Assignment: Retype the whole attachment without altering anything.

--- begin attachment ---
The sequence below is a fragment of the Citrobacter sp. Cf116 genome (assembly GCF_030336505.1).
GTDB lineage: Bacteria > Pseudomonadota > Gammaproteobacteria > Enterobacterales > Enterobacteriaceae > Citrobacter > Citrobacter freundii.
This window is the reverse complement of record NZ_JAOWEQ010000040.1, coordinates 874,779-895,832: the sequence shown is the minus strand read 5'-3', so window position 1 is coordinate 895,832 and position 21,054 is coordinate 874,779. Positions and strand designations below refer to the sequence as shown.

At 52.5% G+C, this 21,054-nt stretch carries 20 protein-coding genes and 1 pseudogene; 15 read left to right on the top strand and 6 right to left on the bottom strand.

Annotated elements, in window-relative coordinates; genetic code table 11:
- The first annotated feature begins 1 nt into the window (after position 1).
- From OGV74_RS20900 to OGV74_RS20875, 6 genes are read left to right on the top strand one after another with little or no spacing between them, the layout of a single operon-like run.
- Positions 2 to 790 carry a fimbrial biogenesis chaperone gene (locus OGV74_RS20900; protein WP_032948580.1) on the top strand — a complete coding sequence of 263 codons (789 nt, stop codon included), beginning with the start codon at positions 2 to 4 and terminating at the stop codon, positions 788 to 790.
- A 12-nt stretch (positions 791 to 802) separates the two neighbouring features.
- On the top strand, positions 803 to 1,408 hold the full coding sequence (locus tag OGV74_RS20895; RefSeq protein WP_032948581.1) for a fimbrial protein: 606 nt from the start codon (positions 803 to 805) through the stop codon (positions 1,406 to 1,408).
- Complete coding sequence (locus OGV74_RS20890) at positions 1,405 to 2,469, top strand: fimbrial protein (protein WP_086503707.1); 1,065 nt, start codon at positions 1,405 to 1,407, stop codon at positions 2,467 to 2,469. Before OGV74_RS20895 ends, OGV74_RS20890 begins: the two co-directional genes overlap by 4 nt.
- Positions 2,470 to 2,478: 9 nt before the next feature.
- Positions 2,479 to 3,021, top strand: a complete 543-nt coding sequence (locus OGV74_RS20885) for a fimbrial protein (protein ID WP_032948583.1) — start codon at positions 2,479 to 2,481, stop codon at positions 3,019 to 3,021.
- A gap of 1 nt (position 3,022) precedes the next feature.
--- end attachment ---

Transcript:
The sequence below is a fragment of the Citrobacter sp. Cf116 genome (assembly GCF_030336505.1).
GTDB lineage: Bacteria > Pseudomonadota > Gammaproteobacteria > Enterobacterales > Enterobacteriaceae > Citrobacter > Citrobacter freundii.
This window is the reverse complement of record NZ_JAOWEQ010000040.1, coordinates 874,779-895,832: the sequence shown is the minus strand read 5'-3', so window position 1 is coordinate 895,832 and position 21,054 is coordinate 874,779. Positions and strand designations below refer to the sequence as shown.

At 52.5% G+C, this 21,054-nt stretch carries 20 protein-coding genes and 1 pseudogene; 15 read left to right on the top strand and 6 right to left on the bottom strand.

Annotated elements, in window-relative coordinates; genetic code table 11:
- The first annotated feature begins 1 nt into the window (after position 1).
- From OGV74_RS20900 to OGV74_RS20875, 6 genes are read left to right on the top strand one after another with little or no spacing between them, the layout of a single operon-like run.
- Positions 2 to 790 carry a fimbrial biogenesis chaperone gene (locus OGV74_RS20900; protein WP_032948580.1) on the top strand — a complete coding sequence of 263 codons (789 nt, stop codon included), beginning with the start codon at positions 2 to 4 and terminating at the stop codon, positions 788 to 790.
- A 12-nt stretch (positions 791 to 802) separates the two neighbouring features.
- On the top strand, positions 803 to 1,408 hold the full coding sequence (locus tag OGV74_RS20895; RefSeq protein WP_032948581.1) for a fimbrial protein: 606 nt from the start codon (positions 803 to 805) through the stop codon (positions 1,406 to 1,408).
- Complete coding sequence (locus OGV74_RS20890) at positions 1,405 to 2,469, top strand: fimbrial protein (protein WP_086503707.1); 1,065 nt, start codon at positions 1,405 to 1,407, stop codon at positions 2,467 to 2,469. Before OGV74_RS20895 ends, OGV74_RS20890 begins: the two co-directional genes overlap by 4 nt.
- Positions 2,470 to 2,478: 9 nt before the next feature.
- Positions 2,479 to 3,021, top strand: a complete 543-nt coding sequence (locus OGV74_RS20885) for a fimbrial protein (protein ID WP_032948583.1) — start codon at positions 2,479 to 2,481, stop codon at positions 3,019 to 3,021.
- A gap of 1 nt (position 3,022) precedes the next feature.